By Karl Smith
In his post-debate post, Joe Scarborough posted a chart of federal debt held by the public as a percentage of GDP similar to the one below.
Ironically, such charts are commonly presented by economists and economic policy makers. Ironic because the economics world still seems a bit uncomfortable with the idea that nominal shocks/contracts have real effects. Yet, the debt-to-GDP ratio is a nominal figure and indeed refers specifically to the nominal stock of bond contracts the Federal Government has entered into.
It feels as if you are a creating a real figure because you divided through by GDP. However, as finance undergraduates know, its not just the current price level but the growth rate of the price level that matters.
Bond prices and inflation inversely related. Lower inflation expectations raise the nominal value of a stock bonds. This holds not only for the bond investor, but for the bond issuer as well. Said another way, debt-to-income of 100% may be a heavy burden in a world where inflation is 1%, but quite manageable in a world where inflation is 7%. In the later world inflation will erode the principle balance in half each decade. In the former, the same erosion would take a lifetime.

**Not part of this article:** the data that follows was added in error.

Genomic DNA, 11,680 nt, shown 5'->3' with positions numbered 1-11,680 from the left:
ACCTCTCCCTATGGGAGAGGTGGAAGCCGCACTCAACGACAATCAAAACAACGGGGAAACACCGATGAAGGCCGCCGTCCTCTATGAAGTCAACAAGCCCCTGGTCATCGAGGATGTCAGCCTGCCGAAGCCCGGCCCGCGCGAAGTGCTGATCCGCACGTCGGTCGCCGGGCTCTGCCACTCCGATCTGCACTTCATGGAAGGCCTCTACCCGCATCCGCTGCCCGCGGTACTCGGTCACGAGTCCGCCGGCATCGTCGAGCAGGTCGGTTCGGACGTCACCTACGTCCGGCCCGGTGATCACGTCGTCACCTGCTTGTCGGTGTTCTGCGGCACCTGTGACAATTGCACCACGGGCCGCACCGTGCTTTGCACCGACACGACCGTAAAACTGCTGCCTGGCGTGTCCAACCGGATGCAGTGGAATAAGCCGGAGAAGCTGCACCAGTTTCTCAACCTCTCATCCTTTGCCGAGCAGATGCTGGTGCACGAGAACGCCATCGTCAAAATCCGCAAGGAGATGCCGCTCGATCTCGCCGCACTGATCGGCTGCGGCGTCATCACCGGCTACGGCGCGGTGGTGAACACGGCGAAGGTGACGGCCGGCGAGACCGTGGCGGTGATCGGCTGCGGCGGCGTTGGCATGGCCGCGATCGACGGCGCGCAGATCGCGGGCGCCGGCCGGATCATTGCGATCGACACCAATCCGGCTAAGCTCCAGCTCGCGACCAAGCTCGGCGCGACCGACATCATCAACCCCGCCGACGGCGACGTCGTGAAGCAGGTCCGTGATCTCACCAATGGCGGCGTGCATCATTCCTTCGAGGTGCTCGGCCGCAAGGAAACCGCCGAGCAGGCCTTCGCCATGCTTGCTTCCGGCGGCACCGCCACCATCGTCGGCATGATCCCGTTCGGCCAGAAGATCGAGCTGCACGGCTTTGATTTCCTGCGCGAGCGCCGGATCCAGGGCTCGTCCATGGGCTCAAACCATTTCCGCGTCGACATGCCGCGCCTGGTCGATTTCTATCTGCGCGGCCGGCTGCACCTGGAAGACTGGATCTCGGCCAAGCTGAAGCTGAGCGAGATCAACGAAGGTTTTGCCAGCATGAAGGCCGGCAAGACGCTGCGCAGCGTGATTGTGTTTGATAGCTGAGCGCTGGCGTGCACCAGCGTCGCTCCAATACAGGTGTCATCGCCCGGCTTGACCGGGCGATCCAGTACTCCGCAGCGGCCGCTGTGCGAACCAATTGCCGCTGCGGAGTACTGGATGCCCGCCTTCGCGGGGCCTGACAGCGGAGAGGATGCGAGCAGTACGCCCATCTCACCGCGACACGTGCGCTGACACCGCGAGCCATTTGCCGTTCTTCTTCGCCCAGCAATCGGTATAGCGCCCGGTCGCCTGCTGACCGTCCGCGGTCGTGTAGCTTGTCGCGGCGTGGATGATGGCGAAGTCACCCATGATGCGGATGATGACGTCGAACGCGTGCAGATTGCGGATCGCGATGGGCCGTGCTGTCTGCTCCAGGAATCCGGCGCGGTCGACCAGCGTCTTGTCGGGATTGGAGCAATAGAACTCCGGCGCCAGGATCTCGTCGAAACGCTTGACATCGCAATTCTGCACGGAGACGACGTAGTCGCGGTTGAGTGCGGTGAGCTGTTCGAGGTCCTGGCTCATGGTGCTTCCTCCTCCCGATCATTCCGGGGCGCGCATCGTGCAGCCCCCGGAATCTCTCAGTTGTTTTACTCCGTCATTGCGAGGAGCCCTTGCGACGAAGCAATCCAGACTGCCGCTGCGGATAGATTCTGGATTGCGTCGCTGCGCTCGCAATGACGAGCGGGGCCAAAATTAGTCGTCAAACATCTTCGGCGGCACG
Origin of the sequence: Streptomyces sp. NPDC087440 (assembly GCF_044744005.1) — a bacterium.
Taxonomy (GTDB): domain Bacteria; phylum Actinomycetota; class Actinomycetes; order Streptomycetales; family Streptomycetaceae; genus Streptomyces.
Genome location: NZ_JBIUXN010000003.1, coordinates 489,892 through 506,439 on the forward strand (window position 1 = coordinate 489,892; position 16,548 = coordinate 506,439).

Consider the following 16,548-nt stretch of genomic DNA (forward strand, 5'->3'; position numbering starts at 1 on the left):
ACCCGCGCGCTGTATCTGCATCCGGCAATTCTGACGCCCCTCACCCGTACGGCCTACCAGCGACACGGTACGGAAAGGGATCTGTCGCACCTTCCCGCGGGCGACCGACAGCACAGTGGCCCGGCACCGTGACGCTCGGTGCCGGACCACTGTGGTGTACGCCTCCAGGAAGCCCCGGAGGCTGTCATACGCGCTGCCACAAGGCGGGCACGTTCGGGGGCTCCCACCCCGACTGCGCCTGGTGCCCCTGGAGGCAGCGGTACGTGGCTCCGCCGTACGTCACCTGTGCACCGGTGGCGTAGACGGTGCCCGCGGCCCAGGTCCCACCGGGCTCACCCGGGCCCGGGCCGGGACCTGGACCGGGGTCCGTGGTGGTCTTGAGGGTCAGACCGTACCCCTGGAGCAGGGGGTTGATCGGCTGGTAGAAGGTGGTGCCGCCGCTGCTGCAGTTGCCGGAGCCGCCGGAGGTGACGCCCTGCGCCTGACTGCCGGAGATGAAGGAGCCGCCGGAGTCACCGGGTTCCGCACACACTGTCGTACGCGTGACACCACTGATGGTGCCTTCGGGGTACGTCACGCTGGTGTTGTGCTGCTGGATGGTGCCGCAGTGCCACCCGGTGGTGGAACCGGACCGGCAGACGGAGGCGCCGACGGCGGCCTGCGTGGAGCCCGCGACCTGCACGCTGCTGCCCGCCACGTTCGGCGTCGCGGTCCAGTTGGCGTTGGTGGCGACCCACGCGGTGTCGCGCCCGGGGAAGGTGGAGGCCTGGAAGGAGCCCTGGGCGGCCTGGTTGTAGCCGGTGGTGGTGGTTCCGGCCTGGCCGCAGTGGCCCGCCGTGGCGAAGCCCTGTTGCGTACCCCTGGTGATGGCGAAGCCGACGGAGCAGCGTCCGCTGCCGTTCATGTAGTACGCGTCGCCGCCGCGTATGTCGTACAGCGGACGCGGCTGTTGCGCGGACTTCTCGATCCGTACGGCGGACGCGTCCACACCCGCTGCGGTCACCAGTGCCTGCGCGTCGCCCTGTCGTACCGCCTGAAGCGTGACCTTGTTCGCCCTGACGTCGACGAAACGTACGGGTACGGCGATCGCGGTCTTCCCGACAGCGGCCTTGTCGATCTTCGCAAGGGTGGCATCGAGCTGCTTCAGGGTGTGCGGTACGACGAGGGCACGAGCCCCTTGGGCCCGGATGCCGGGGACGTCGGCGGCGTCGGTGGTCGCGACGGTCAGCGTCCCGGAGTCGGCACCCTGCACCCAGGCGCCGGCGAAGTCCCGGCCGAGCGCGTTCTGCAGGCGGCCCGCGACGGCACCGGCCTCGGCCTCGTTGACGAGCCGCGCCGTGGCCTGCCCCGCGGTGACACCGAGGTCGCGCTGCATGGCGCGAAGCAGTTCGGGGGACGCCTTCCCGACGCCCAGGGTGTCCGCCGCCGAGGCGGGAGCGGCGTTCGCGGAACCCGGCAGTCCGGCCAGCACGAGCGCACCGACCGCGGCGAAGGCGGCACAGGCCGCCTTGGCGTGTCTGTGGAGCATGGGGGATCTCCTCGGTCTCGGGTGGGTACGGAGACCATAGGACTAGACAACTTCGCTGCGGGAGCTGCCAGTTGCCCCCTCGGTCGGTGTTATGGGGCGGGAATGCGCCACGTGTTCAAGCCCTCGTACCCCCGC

Similarly, a debt is easier to manage if the terms are more lenient. For a given rate of inflation, a loan at 12% interest is a lot heavier than a loan at 2%. What matters, in large part, is the difference between the interest rate the borrower is paying and the inflation rate in general.
With that in mind, I've started playing around with some alternative measures. The first and easy cut is simply Federal Interest Outlays as a Fraction of GDP divided by the GDP deflator. Low interest rates make this estimate of the "real debt burden" larger. Low inflation rates make it larger.
One of the things that stands out immediately is how high this ratio was in the mid-1990s. That shows -- in part -- the surprising rationality of Treasury policy. In the mid-1990s, the U.S. Treasury was in a huff about getting the Federal Debt Burden down, and indeed succeeded with a combination of tax increases and military spending cuts.
By this metric that made sense. The real debt burden was 10 times as high as it had been in the mid-1970s. The data only go back to 1955, but I am betting the real burden in 1990s was on par with the burden right after World War II, when the U.S. government also ran a surplus on the back of high taxes and declining military expenditure.